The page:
When Hurricanes Katrina and Sandy ripped through the coastal communities of the United States, they left over 1.5 million homes in ruins. Collapsed roofs lined the streets. Walls crumbled under water and mold. Months later, people were still homeless, and relief agencies quickly discovered they were desperately unprepared.
When something catastrophic happens, the damage goes beyond the physical. Communities are destroyed. Families face emotional and financial strain, and some never recover. Adjunct faculty member Marianne Cusato ’97 knew these families needed something safer and more beautiful than the FEMA trailer. In 2006, she designed an emergency housing solution that came to be known as the Katrina Cottage and won accolades from design associations nationwide. She credits the Notre Dame School of Architecture for teaching her the foundations of classical architecture and for instilling in her a responsibility to improve communities and lives.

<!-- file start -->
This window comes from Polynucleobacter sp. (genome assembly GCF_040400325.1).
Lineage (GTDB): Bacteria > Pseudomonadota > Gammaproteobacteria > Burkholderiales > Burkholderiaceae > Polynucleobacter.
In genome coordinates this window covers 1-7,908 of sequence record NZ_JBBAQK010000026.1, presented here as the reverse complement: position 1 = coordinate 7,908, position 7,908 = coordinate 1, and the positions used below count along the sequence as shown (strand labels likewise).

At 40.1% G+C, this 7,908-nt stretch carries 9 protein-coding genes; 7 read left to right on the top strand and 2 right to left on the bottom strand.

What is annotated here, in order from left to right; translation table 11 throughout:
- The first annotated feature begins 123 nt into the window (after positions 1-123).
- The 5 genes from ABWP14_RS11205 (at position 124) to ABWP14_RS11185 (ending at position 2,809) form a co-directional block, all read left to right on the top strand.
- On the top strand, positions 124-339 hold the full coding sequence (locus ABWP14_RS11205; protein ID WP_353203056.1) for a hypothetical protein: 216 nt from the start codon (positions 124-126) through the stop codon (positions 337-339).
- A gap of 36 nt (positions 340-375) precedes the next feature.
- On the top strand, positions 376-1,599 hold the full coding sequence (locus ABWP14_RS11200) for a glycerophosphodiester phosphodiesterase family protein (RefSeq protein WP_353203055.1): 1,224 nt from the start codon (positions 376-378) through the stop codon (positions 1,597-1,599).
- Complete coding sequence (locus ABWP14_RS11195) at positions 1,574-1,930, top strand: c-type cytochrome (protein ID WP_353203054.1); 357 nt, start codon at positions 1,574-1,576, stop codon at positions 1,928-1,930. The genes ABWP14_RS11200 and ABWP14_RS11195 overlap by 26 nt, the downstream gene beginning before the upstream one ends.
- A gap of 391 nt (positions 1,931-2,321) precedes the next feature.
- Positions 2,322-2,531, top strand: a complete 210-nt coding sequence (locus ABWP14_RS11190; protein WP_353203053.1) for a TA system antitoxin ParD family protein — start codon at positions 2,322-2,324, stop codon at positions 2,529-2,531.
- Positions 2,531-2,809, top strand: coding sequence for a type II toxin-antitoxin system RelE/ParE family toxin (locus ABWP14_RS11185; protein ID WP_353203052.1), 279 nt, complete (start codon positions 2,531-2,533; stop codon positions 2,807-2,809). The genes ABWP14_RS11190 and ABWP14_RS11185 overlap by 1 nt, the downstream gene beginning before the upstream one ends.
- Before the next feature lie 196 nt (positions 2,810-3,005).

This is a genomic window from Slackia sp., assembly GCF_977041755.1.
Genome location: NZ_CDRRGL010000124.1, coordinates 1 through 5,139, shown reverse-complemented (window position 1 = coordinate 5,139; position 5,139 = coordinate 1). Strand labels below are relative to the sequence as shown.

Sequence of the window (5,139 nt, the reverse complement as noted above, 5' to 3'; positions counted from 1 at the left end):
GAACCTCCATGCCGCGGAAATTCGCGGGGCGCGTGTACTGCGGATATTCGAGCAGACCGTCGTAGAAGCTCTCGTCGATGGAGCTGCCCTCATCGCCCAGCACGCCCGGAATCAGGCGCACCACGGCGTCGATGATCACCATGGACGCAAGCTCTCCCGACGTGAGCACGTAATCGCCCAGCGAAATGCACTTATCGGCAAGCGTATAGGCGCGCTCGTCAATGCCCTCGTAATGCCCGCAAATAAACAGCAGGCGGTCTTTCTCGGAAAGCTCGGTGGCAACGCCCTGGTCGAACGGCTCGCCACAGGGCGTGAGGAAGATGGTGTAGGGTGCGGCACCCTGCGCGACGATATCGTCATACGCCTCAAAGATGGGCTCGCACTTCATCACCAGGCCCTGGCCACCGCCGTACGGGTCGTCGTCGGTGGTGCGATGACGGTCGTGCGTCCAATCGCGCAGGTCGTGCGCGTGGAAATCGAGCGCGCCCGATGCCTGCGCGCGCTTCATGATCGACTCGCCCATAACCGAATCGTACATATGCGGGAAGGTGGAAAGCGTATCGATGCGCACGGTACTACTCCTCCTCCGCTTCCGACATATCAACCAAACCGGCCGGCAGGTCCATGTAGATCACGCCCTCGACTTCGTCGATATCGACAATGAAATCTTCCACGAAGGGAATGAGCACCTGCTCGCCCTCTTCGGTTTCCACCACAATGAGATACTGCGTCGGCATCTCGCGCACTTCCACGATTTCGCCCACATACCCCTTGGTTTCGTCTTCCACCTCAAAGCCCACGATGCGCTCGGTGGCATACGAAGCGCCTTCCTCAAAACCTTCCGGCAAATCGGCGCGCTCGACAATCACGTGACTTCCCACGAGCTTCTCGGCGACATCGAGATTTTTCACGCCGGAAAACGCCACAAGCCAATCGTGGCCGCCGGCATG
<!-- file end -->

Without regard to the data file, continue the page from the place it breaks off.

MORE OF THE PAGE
Now, in the wake of Hurricane Sandy, she is working with Clayton Homes to design and manufacture housing that promises to provide shelter, independence and a sense of home. The Union Beach building project was funded by The Robin Hood Foundation and the Hurricane Sandy New Jersey Relief Fund.
Today, over 3,000 families enjoy the warmth and comfort of Marianne’s vision.
Notre Dame School of Architecture: http://architecture.nd.edu
Faculty member Marianne Cusato: http://www.mariannecusato.com/
Robin Hood Foundation: http://www.robinhood.org/rh...
Hurricane Sandy New Jersey Relief Fund: http://bit.ly/SandyNJRelief